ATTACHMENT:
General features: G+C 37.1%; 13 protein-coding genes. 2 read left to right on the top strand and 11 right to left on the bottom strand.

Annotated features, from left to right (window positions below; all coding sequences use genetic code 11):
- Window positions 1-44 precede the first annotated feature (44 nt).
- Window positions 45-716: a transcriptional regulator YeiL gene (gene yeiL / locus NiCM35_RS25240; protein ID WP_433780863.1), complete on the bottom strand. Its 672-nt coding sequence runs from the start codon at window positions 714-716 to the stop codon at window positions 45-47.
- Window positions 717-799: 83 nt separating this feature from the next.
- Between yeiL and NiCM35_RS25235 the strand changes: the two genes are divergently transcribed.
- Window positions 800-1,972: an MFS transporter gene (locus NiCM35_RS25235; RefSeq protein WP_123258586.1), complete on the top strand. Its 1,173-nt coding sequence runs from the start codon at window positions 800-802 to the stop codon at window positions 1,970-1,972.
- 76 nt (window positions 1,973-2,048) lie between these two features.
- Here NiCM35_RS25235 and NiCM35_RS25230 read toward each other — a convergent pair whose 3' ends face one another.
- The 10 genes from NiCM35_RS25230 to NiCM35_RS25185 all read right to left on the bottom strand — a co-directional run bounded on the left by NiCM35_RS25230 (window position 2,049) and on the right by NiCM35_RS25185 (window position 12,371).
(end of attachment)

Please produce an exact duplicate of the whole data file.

General features: G+C 37.1%; 13 protein-coding genes. 2 read left to right on the top strand and 11 right to left on the bottom strand.

Annotated features, from left to right (window positions below; all coding sequences use genetic code 11):
- Window positions 1-44 precede the first annotated feature (44 nt).
- Window positions 45-716: a transcriptional regulator YeiL gene (gene yeiL / locus NiCM35_RS25240; protein ID WP_433780863.1), complete on the bottom strand. Its 672-nt coding sequence runs from the start codon at window positions 714-716 to the stop codon at window positions 45-47.
- Window positions 717-799: 83 nt separating this feature from the next.
- Between yeiL and NiCM35_RS25235 the strand changes: the two genes are divergently transcribed.
- Window positions 800-1,972: an MFS transporter gene (locus NiCM35_RS25235; RefSeq protein WP_123258586.1), complete on the top strand. Its 1,173-nt coding sequence runs from the start codon at window positions 800-802 to the stop codon at window positions 1,970-1,972.
- 76 nt (window positions 1,973-2,048) lie between these two features.
- Here NiCM35_RS25235 and NiCM35_RS25230 read toward each other — a convergent pair whose 3' ends face one another.
- The 10 genes from NiCM35_RS25230 to NiCM35_RS25185 all read right to left on the bottom strand — a co-directional run bounded on the left by NiCM35_RS25230 (window position 2,049) and on the right by NiCM35_RS25185 (window position 12,371).